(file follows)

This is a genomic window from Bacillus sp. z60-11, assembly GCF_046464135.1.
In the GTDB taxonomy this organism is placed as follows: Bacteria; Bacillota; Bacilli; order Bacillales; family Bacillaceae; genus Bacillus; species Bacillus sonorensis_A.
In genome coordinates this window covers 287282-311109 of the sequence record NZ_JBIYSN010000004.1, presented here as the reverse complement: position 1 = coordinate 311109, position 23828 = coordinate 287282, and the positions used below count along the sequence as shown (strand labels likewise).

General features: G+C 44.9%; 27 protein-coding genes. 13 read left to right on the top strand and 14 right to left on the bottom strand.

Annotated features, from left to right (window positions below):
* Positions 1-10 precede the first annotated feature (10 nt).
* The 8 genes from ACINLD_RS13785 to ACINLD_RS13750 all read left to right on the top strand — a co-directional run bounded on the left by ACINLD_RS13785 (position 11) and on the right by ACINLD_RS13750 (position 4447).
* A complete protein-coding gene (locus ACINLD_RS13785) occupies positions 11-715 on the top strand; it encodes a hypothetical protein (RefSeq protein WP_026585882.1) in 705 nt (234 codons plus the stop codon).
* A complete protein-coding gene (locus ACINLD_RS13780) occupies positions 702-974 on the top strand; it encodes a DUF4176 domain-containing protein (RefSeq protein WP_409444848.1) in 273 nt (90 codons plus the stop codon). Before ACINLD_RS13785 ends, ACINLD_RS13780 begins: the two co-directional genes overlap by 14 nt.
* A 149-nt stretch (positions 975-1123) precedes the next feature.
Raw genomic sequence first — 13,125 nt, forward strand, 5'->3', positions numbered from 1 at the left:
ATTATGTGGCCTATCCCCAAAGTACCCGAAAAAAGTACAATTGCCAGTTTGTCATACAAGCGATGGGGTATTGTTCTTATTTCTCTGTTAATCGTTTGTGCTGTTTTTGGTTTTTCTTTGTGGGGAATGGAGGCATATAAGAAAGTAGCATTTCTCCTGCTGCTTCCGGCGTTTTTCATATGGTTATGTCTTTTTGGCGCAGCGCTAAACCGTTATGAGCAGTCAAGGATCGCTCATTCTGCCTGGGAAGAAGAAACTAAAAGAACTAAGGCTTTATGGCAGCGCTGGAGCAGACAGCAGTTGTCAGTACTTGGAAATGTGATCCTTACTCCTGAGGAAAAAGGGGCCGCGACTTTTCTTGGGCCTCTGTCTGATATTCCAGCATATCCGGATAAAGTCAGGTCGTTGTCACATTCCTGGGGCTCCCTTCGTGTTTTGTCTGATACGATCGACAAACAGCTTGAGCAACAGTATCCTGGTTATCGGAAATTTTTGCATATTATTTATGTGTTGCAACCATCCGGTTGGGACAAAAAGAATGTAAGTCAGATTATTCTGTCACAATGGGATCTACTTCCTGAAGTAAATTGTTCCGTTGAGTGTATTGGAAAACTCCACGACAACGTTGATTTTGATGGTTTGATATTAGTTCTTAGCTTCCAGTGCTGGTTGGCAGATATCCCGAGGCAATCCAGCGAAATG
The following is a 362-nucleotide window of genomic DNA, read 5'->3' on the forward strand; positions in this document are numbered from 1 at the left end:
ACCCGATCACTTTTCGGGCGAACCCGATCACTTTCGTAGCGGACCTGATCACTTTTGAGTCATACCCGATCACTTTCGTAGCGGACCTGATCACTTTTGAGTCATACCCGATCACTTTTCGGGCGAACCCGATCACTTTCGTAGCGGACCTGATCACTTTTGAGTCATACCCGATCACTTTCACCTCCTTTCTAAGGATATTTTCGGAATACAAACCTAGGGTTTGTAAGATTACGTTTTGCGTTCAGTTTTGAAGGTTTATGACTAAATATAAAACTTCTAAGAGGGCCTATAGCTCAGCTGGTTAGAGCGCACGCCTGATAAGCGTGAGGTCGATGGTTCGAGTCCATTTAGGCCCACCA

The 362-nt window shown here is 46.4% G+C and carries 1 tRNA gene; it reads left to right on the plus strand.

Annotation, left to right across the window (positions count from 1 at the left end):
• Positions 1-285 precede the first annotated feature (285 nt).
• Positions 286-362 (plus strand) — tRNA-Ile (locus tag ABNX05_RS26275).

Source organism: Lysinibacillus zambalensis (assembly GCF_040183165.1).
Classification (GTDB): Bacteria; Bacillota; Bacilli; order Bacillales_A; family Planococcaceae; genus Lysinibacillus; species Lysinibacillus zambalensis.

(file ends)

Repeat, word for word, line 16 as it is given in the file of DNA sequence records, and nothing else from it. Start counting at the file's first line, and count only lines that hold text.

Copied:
Annotation, left to right across the window (positions count from 1 at the left end):